A consistent increase in book piracy has added to the menace of publishers and authors faced during the pandemic.
Bengaluru: Publishers and authors in Bengaluru are choking under the wrath of increasing book piracy in the country, especially of academic books. The book publishing industry was already incurring losses of more than 50% due to piracy that has surged up to more than 80% since the pandemic.
A.R. Pradeep, the owner of Subhas Publications in Bengaluru stated, “The print number has come down to 70-80%. We used to sell forty to fifty thousand copies, now we are able to sell only 1000-2000. So, the publishing industry has been drastically affected. Even many book shops at Avenue Road have been closed in the last two years.”
According to the publishers, an increase in the number of people buying books online has drastically increased during the pandemic. As a result, the fake publishers get hold of the opportunity of selling pirated books easily through online platforms. This is because there is a lack of brand protection or supervision at e-commerce platforms like Amazon and Flipkart. “Most of the people during the pandemic are buying books online. And as pirated books are easier to sell online because there is no system by the government to see to this,” adds A.R. Pradeep.
Even the authors are suffering, as they don’t receive the royalty they deserve. This often demotivates them to write further. Basavaraj B, an author who writes course books for B.Sc Physics, and has written numerous pieces on subjects like electromagnetism and quantum physics exclaims, “Earlier we used to get 10-15% royalty, but now we hardly get 1 or 2%, almost zero we can say. I am an author for Vikas Publication and they used to publish 25-40 books but as the sales have come down, now they are publishing only one or two. Writing is my hobby. So, I don’t have any words to say”.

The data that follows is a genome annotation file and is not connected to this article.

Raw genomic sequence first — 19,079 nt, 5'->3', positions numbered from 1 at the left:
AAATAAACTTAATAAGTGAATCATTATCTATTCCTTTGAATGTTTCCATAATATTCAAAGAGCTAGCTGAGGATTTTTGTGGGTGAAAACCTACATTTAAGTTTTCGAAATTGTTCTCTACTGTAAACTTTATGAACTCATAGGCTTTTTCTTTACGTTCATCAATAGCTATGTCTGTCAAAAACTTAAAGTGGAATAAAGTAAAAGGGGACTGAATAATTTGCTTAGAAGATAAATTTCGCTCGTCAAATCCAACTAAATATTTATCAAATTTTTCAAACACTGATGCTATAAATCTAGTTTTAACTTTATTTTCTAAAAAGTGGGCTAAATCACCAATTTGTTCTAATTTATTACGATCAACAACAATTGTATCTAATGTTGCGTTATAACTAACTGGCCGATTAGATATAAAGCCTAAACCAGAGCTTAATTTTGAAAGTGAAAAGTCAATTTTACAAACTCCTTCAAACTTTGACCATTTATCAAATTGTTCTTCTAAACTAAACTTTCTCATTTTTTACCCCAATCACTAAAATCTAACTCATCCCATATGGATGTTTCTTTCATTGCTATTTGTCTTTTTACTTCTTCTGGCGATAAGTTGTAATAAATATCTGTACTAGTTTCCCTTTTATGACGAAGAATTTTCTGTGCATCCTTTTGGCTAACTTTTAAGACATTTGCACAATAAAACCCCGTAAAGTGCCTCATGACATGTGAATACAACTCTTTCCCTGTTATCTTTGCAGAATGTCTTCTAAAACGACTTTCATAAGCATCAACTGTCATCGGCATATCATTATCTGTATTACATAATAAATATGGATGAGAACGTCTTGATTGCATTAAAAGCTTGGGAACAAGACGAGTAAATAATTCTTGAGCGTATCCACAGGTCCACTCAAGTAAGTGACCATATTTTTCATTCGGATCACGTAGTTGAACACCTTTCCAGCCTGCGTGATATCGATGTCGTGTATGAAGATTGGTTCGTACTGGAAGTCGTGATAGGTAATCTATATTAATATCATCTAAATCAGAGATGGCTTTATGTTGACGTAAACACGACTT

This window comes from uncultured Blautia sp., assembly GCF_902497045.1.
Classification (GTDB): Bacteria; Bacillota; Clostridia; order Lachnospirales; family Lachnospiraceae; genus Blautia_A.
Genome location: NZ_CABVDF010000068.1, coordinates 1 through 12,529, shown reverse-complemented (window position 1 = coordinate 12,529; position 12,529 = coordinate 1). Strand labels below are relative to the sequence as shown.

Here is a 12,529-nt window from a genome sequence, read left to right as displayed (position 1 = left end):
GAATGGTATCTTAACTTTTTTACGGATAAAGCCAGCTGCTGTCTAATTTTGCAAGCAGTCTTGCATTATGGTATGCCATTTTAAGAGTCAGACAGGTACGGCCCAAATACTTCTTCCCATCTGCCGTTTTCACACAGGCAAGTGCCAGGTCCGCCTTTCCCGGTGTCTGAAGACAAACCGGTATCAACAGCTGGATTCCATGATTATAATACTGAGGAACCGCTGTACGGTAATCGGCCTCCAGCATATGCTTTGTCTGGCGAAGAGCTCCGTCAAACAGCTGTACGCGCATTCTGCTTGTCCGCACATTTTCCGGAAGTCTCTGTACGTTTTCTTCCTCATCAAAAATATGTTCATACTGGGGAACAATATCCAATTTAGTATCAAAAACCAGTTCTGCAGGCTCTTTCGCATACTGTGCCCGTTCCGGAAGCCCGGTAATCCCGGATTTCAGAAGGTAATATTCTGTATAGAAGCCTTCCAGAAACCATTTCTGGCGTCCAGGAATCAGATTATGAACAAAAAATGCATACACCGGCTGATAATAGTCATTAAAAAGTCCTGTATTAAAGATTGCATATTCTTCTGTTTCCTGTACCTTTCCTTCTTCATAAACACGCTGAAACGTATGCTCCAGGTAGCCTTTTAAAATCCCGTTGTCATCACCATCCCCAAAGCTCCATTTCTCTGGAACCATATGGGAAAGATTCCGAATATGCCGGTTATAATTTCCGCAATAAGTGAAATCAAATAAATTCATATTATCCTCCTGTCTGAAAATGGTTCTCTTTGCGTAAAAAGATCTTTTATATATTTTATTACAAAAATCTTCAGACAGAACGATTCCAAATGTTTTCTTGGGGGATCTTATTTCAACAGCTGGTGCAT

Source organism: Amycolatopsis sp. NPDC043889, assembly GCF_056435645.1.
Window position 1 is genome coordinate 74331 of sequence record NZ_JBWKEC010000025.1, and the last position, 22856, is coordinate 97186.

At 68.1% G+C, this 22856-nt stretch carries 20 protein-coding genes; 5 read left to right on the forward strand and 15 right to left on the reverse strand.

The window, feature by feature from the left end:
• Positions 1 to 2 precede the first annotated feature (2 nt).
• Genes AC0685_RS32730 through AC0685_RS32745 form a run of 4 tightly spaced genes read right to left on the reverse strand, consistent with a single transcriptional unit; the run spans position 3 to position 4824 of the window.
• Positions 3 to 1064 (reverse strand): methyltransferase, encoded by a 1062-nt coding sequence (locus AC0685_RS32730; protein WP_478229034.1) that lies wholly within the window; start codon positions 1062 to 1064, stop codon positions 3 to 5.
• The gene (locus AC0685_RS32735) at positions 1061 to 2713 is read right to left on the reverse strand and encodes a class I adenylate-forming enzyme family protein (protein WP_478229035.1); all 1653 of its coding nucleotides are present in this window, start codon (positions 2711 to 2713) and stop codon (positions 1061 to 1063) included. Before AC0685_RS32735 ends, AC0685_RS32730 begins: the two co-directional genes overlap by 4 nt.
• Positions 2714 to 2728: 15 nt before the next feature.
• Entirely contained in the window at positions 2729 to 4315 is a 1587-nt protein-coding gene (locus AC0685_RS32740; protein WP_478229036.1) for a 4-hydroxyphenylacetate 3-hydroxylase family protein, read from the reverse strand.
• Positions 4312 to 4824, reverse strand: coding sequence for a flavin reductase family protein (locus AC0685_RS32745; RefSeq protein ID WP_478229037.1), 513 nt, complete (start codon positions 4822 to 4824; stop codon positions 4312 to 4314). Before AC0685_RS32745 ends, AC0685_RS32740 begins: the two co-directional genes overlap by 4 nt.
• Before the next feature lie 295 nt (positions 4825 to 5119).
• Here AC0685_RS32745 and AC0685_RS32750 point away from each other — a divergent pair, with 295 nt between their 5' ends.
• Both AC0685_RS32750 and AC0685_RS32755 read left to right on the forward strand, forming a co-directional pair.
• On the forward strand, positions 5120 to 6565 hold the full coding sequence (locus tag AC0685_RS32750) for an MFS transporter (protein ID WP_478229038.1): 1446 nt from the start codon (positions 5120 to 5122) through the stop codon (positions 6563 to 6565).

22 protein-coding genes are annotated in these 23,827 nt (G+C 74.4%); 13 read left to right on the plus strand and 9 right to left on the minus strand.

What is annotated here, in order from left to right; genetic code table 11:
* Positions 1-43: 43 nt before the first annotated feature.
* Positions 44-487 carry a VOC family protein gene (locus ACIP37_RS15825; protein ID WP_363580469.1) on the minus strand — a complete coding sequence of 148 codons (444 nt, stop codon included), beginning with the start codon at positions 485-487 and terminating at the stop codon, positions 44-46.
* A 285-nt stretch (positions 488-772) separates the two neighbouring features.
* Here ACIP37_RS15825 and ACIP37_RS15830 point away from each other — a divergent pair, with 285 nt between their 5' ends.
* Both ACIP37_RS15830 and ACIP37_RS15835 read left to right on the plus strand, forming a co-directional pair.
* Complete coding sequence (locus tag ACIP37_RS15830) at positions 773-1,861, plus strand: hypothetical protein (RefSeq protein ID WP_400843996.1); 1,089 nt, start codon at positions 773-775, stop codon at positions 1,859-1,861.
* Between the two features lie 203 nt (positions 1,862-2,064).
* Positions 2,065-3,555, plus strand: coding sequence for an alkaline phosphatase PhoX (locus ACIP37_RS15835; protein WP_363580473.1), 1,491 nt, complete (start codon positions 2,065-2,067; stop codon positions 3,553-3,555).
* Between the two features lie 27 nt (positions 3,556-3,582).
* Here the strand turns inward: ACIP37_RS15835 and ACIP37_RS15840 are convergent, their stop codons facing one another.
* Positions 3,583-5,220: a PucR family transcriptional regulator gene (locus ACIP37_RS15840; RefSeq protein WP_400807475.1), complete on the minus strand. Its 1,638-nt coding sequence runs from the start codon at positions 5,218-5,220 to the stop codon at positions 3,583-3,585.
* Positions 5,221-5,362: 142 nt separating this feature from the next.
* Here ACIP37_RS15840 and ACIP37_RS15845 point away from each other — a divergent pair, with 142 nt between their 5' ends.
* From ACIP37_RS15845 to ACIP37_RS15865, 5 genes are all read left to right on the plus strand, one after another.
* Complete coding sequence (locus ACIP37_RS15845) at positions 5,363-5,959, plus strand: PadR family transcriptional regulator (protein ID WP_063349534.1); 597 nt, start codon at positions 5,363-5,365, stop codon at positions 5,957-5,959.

The Ministry of commerce and industry states that around, 60,000 people lose their jobs every year due to piracy, incurring a total loss of revenue of more than two million US dollars every year to the country that has increased by 300% since the year 2009. There are several kinds of piracy. From duplicating printing plates, to photocopying original ones, that is major concern that still stays along with PDFs of academic books.
“Bulk photocopying of books is still around 40-50 paisa per page. Hence, it is till today the cheapest way of pirating a book that fake publishers sell without paying royalty to the author. Also, now the books in PDF formats are very easy, especially for the students to share”, continues Pradeep.
Pirated copies of popular books like Wings of Fire by Abdul Kalam costing 425 rupees are being sold at 250 rupees even when the original printing cost of the pirated book is merely forty rupees. Vendors have been selling pirated copies outside the MG road metro station and Church Street from the past thirty years; also say that they buy pirated copies in bulk from Mumbai and Delhi. Yet, the customers realize that they are often unable to differentiate between a pirated and an original book. “The technology used to pirate books is so upgraded that only an avid reader or a book seller, can recognize the difference”, says Shristi, a regular customer at the Blossom book store.
The experts are of the view that only proper legal regulation over book piracy all across the country and brand protection across online book-selling platforms can save the book publishing industry from reaching its end. “Else, traditional book selling will be totally eliminated and authors would stop writing good books”, says Poonam Kohli, the Managing Director of Punya Publications.